NEW-110.1(I)(1) Job Safety Planning.
The job safety plan must be completed by a qualified person, be documented and include the following information.
- A description of the job and individual tasks
- Identification of the electrical hazards associated with each task.
- A shock risk assessment per 130.4 (if shock hazard is present).
- An arc flash risk assessment per 130.5 (if arc flash hazard is present).
- Work procedures, special precautions, and energy source controls.
NEW-110.1(I)(2) Job Briefing.
Once the employee in charge has completed the job safety plan, identified the hazards, associated risks, and the work procedures to be followed the information must be communicated to the employees who will be performing the various tasks. Each employee must have a clear understanding of what is expected and the procedures to be followed, any questions or concerns should be addressed during the briefing.
NEW-110.1(I)(3) Change in Scope.
A change in the scope of work can and often will occur after the job briefing is held. Often the change in scope be the result of conditions discovered as the work is being performed. Any change in the scope of work that affects employee safety requires additional job planning and a follow up job briefing to inform the affected employees of the changes. Even what seem to be minor changes to the scope of work can have adverse consequences.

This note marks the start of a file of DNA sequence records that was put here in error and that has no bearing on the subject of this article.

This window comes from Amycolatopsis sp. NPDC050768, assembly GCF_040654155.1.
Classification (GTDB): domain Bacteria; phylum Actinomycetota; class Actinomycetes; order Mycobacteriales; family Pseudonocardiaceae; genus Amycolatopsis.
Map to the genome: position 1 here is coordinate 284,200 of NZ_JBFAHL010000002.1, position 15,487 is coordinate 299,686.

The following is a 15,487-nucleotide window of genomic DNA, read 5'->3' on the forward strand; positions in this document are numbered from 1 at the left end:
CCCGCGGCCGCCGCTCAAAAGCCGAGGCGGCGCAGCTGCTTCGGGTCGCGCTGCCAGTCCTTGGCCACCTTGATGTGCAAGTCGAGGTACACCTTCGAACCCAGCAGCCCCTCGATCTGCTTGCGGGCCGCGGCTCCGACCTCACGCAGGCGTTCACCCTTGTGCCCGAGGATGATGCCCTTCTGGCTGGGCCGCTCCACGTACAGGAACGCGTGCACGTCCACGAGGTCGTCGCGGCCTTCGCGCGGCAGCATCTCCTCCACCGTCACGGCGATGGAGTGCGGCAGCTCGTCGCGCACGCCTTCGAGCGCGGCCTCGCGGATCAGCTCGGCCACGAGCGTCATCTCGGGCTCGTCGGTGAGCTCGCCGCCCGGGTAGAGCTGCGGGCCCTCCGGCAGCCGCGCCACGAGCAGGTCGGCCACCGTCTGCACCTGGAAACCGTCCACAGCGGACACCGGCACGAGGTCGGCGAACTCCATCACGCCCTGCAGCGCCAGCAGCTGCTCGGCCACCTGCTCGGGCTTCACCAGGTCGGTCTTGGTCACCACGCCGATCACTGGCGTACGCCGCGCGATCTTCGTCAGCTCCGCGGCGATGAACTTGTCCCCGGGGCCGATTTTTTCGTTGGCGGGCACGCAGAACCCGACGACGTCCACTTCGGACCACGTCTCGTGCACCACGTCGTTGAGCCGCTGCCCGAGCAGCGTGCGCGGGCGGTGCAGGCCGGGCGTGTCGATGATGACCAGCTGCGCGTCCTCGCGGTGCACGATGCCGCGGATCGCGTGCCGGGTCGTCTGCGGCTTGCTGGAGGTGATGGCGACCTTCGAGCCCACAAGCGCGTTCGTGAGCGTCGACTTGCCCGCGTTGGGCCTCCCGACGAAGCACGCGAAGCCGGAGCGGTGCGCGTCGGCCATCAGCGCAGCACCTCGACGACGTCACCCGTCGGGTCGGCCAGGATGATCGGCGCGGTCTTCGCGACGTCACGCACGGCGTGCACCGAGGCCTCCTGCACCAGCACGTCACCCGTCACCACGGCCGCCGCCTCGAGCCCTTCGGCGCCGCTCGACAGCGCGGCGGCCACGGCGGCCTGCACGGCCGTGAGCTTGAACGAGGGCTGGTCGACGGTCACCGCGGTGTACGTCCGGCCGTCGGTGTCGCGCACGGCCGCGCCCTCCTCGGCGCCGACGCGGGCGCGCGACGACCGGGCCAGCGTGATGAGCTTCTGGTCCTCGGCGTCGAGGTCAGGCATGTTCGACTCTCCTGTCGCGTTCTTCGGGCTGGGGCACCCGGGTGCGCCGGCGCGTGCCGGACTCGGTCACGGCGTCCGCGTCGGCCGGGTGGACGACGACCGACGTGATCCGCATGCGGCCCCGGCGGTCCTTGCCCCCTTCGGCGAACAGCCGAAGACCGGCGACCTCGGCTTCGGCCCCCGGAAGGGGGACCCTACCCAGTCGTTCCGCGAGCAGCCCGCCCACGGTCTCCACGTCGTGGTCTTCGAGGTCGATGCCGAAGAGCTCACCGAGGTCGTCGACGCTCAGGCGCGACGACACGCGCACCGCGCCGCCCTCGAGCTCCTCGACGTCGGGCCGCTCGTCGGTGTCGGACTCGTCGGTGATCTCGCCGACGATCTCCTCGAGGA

NEW-110.1(J) Incident Investigation.
Electrical incidents include more than just those that make the news because someone was killed or seriously injured. Electrical incidents include minor shock and arc flash events that could have resulted in serious injury, but luckily did not. Relying on luck to avoid injury in the future is a poor choice. The electrical safety program must include the elements necessary to investigate electrical incidents. If the cause of the incident can be determined, measures can be taken to avoid similar incidents in the future that may have a more serious outcome.
The seven new additions to the electrical safety program required by 110.1 are just the beginning of the story. The additions and revisions in Article 110 affect requirements in the other chapters of NFPA 70E Standard for Electrical Safety in the Workplace, especially Article 130, Work Involving Electrical Hazards. Procedures need to be updated to meet the new requirements and work practices adapted. Employees must understand and utilize the hierarchy of risk assessment and include the potential for human error during when performing risk assessments. Job safety planning and job briefings must be documented. Training or re-training must be provided as procedures, processes, and safety-related work practices are adapted to meet the new requirements.